Benign paroxsymal positional vertigo – recommendations for treatment in primary care
Authors Wang YH, Chan CY, Liu QH
Received 29 January 2019
Accepted for publication 9 May 2019
Published 11 June 2019 Volume 2019:15 Pages 719—725
Checked for plagiarism Yes
Review by Single-blind
Peer reviewers approved by Dr Amy Norman
Peer reviewer comments 3
Editor who approved publication: Professor Deyun Wang
Yi-Hong Wang,1,* Ching Yee Chan,2,* Qing-Hua Liu1
1Department of Otorhinolaryngology, The Shengli Clinical Medical College of Fujian Medical University, Fujian Provincial Hospital, Fuzhou, People’s Republic of China; 2Department of Otolayngology, KK Women’s and Children’s Hospital, Duke-NUS Medical School, Singapore
*These authors contributed equally to this work
Background: Benign paroxysmal positional vertigo (BPPV) is a common cause of vertigo that can be easily diagnosed and treated in primary care.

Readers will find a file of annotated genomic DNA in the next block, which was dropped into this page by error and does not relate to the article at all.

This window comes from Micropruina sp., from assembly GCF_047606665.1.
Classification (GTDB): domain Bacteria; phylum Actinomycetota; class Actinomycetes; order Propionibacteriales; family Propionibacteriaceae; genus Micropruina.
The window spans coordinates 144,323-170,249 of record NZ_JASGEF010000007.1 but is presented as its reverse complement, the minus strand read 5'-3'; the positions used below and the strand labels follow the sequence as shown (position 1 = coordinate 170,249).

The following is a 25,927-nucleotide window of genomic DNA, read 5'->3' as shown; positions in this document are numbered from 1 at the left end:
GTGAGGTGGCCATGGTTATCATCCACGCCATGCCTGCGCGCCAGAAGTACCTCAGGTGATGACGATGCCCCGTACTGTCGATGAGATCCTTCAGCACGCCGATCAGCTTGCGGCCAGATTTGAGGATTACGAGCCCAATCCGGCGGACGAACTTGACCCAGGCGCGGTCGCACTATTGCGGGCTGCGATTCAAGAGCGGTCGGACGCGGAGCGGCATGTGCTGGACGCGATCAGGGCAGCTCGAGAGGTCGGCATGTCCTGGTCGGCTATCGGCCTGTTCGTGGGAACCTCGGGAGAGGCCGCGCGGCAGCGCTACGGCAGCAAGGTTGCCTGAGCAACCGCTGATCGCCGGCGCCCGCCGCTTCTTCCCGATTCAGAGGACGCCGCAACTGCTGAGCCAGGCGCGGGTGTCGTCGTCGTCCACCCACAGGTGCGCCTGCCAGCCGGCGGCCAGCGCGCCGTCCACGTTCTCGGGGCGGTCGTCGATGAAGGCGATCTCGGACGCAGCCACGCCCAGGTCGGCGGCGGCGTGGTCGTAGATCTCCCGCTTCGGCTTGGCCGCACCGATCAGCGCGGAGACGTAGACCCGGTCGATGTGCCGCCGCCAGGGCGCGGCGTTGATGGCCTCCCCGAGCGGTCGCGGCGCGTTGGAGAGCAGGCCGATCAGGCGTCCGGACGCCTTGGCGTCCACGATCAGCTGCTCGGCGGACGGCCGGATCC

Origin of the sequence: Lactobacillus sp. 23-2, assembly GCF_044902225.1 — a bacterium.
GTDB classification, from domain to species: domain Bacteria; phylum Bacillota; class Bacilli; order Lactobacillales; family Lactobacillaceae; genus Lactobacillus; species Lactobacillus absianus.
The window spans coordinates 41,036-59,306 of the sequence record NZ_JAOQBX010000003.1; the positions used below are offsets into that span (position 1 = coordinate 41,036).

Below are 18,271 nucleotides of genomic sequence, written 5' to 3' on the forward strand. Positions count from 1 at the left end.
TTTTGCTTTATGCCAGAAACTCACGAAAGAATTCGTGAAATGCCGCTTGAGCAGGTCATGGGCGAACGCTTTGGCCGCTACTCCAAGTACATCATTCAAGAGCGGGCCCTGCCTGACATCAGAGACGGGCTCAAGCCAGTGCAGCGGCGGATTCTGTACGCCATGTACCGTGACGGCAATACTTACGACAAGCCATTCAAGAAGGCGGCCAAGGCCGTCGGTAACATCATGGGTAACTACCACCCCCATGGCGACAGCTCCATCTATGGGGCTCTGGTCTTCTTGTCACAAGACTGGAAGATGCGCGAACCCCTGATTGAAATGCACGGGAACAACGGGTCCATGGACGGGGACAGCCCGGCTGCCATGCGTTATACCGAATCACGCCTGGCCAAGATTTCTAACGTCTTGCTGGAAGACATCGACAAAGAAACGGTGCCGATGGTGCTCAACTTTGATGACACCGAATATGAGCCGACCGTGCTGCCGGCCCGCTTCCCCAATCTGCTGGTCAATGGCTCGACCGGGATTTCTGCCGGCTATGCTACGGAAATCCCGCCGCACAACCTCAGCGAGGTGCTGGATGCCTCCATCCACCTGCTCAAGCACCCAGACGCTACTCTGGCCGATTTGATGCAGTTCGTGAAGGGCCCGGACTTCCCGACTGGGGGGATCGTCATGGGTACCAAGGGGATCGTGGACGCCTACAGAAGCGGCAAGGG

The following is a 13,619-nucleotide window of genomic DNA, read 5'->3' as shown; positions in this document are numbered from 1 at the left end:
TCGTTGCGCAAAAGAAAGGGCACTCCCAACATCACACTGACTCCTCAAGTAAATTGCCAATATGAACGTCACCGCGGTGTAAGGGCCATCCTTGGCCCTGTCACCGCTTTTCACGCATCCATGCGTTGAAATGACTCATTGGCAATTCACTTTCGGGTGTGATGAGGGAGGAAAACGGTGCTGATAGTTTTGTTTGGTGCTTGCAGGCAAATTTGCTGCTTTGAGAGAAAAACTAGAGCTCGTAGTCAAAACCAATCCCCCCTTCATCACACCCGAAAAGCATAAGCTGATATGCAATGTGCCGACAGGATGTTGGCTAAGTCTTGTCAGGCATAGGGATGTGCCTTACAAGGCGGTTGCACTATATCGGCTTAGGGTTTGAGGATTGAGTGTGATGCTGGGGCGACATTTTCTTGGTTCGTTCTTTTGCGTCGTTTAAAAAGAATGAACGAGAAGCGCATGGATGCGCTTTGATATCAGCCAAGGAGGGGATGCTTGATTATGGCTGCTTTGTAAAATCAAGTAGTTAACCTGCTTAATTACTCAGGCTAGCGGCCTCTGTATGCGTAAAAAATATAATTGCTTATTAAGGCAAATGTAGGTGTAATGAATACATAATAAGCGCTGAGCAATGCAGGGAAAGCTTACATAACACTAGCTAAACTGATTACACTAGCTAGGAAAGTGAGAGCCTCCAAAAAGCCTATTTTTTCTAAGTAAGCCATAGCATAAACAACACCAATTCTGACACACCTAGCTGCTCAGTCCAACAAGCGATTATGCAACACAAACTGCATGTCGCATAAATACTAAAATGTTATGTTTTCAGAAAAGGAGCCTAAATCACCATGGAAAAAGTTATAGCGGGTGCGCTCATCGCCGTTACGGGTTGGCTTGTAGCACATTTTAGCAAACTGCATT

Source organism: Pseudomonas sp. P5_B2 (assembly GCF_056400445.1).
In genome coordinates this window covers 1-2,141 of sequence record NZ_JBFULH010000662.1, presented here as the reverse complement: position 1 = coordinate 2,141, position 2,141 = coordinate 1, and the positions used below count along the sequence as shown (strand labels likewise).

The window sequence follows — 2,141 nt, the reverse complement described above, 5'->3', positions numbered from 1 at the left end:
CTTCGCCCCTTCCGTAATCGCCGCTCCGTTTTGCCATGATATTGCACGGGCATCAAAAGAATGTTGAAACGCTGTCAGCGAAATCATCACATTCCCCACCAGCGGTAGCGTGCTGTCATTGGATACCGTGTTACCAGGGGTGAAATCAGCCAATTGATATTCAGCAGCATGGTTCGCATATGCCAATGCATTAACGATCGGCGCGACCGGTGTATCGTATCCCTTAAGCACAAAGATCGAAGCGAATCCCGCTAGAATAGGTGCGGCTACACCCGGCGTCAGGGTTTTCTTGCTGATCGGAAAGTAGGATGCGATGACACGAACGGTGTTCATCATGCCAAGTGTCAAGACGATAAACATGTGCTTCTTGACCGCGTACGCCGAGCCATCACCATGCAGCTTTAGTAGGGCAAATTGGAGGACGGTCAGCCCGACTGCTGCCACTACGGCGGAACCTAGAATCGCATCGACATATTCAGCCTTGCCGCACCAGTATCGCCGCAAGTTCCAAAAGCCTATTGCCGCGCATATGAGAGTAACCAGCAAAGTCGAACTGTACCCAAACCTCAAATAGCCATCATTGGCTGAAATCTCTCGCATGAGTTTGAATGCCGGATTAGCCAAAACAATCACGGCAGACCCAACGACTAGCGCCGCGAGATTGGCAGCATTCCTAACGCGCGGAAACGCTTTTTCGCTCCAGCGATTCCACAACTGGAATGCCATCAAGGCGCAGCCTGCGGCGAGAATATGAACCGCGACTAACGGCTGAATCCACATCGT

Purpose: We describe our experience with a large cohort of patients and include recommendations for diagnosis and treatment in the primary care setting.
Patients and methods: Three hundred and fifty-nine patients were diagnosed with BPPV between June 2011 and March 2017 at the dizziness clinic of Fujian Provincial Hospital, Fuzhou, China. We mainly used Epley’s maneuver and barbecue roll for the treatment of PSC-BPPV and HSC-BPPV respectively.
Results: Our results show that posterior semicircular canal (PSC) involvement is the most common (n=264, 73.5%), followed by horizontal semicircular canal (HSC, n=81, 22.5%) and multicanal (n=12, 3.3%) involvement. Anterior semicircular canal (ASC) BPPV is the rarest (n=2). Particle repositioning maneuvers (PRM) are the treatment of choice and have a high success rate (1 month after treatment), from 75% (9 out of 12) for multicanal to 95.8% (253 out of 264) for PSC, and to 100% for HSC and ASC involvement respectively.
Conclusion: We recommend the use of the Epley’s maneuver and barbecue roll for the treatment of PSC-BPPV and HSC-BPPV, respectively. Patients should be reviewed regularly and repeated maneuvers can be performed. Unresolving symptoms require tertiary evaluation.
Keywords: giddiness, benign paroxysmal positional vertigo, Epley’s maneuver, diagnosis, treatment
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